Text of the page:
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When the Earth Roars : Lessons from the History of Earthquakes in Japan

By: Smits, Gregory.
Material type: TextTextSeries: eBooks on Demand.Asia/Pacific/Perspectives: Publisher: Lanham : Rowman & Littlefield Publishers, 2014Description: 1 online resource (227 p.).ISBN: 9781442220102.Subject(s): Earthquakes -- Japan -- History | Earthquakes -- Japan | EarthquakesGenre/Form: Electronic books.Additional physical formats: Print version:: When the Earth Roars : Lessons from the History of Earthquakes in JapanDDC classification: 551.220952 Online resources: Click here to view this ebook.
Contents:
Contents; Acknowledgments; Introduction; Chapter One: Setting the Stage; Chapter Two: Early Modern Earthquakes and Their Modern Relevance; Chapter Three: Nōbi and Great Kantō; Chapter Four: Prewar Tsunamigenic Earthquakes in the Northeast; Chapter Five: Prediction to Forecasting; Chapter Six: Conclusions; Glossary of Terms and Entities; Bibliography; Index; About the Author
Summary: Japan, which is among the most earthquake-prone regions in the world, has a long history of responding to seismic disasters. However, despite advances in earthquake-related safety technologies, the destructiveness of the magnitude 9 class earthquake and tsunami that struck the country on 3/11 raised profound questions about how societies can deal effectively with seismic hazards. Tracing the history of earthquakes in Japan, Gregory Smits identifies a cycle of overconfidence and unreasonable expectations with roots as far back as the 1830 Kyoto Earthquake. The author argues that the events of M
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Item type Current location Call number URL Status Date due Barcode
Electronic Book UT Tyler Online
Online
QE537.2 .J3 S543 2014 (Browse shelf) http://uttyler.eblib.com/patron/FullRecord.aspx?p=1657092 Available EBL1657092

Contents; Acknowledgments; Introduction; Chapter One: Setting the Stage; Chapter Two: Early Modern Earthquakes and Their Modern Relevance; Chapter Three: Nōbi and Great Kantō; Chapter Four: Prewar Tsunamigenic Earthquakes in the Northeast; Chapter Five: Prediction to Forecasting; Chapter Six: Conclusions; Glossary of Terms and Entities; Bibliography; Index; About the Author

Japan, which is among the most earthquake-prone regions in the world, has a long history of responding to seismic disasters. However, despite advances in earthquake-related safety technologies, the destructiveness of the magnitude 9 class earthquake and tsunami that struck the country on 3/11 raised profound questions about how societies can deal effectively with seismic hazards. Tracing the history of earthquakes in Japan, Gregory Smits identifies a cycle of overconfidence and unreasonable expectations with roots as far back as the 1830 Kyoto Earthquake. The author argues that the events of M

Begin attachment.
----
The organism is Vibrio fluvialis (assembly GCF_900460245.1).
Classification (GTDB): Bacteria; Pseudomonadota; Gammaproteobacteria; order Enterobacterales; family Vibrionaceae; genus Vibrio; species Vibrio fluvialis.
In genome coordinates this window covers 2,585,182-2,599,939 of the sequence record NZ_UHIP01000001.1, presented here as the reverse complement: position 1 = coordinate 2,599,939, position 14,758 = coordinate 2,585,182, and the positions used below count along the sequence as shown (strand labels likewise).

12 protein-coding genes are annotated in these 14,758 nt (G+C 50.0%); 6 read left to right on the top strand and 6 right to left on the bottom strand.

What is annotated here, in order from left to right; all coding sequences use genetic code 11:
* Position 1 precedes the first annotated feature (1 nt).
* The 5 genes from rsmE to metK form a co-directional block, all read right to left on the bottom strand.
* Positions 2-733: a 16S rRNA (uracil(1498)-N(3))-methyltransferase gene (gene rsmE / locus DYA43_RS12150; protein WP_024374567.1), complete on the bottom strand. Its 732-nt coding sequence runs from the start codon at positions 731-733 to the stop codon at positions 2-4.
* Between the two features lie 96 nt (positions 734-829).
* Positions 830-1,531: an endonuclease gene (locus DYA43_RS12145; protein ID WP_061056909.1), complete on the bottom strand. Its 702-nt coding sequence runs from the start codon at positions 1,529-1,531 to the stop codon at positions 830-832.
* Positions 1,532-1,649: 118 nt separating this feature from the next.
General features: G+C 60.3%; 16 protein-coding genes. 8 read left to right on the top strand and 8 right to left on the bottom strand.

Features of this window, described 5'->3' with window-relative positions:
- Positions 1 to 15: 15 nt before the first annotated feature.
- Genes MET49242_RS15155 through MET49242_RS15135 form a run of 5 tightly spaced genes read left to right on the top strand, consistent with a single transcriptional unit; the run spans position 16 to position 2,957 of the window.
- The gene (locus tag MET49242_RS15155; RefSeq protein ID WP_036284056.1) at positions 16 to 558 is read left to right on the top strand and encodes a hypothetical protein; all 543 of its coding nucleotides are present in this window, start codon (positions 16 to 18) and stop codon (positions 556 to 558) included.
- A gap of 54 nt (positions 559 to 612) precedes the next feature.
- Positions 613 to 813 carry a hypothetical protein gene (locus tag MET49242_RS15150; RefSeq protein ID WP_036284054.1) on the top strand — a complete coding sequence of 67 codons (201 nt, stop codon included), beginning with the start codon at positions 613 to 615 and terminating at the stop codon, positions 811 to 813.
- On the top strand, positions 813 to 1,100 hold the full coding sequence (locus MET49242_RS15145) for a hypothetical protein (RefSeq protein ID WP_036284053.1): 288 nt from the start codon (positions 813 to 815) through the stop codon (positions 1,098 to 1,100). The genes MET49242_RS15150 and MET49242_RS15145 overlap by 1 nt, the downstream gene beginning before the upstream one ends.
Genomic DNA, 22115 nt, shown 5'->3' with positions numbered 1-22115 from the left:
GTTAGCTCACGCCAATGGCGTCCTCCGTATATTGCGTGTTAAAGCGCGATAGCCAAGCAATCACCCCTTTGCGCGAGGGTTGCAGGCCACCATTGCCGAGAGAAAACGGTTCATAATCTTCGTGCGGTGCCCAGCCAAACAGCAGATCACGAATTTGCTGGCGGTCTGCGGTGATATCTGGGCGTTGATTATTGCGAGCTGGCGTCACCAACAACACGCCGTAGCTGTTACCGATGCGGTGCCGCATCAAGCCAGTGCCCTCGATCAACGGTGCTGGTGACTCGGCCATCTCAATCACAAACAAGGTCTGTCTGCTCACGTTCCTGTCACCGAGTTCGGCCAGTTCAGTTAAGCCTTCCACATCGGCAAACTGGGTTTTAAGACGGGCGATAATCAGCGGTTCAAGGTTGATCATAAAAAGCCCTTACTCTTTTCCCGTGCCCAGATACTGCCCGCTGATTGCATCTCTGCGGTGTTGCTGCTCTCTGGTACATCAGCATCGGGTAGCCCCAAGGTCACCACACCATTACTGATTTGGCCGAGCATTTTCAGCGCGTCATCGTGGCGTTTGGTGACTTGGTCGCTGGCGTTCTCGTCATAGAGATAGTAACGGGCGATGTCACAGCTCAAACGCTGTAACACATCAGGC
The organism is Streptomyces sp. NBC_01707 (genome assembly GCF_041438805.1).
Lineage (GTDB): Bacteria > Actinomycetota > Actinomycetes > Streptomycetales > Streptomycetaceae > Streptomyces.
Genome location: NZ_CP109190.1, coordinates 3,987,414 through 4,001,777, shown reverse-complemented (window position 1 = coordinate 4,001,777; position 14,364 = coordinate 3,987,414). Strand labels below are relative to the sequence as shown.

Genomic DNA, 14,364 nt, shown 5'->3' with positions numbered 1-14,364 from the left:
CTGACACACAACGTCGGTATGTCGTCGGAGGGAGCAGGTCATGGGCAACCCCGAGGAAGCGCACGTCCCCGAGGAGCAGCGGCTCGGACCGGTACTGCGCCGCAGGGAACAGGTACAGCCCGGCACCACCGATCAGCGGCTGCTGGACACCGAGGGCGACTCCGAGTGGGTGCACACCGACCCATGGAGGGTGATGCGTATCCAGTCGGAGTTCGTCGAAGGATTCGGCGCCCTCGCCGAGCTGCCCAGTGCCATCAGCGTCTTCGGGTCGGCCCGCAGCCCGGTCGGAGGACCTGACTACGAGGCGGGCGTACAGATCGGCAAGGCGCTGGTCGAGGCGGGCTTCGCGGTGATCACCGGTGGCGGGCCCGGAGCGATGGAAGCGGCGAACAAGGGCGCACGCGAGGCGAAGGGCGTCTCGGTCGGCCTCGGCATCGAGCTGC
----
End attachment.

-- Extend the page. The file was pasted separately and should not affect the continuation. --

Description based upon print version of record.

Reviews provided by Syndetics

CHOICE Review

Smits (Pennsylvania State Univ.; Seismic Japan, CH, Aug'14, 51-6771) offers a very well-written and insightful study of the eternal quest to create and validate the shaky science of earthquake prediction. Basing his book on an analysis of major earthquakes in Japan over the last 200 years, including the earthquake and tsunami of 3/11, the author concludes that it is impossible to predict them (neither their timing nor location). He bases this conclusion on an easily understandable description of the geology of earthquakes. Unfortunately, the resources of government and the scientific community, particularly in Japan, are fixated on this misguided task; in the postwar era, this effort has shifted from "predicting" to "forecasting." Smits argues that great benefits can accrue by using earthquakes and their results as precedents and guideposts to instead focus resources on mitigating their social and economic impact. For example, lessons from earlier earthquakes in the Tohoku region of Japan might very well have reduced the impact of the disastrous 3/11 events. This valuable, persuasive, and very readable study will appeal to all interested in the history of modern Japan, the history of earthquakes in Japan, and the science of seismology. --Mark D. Ericson, University of Maryland University College

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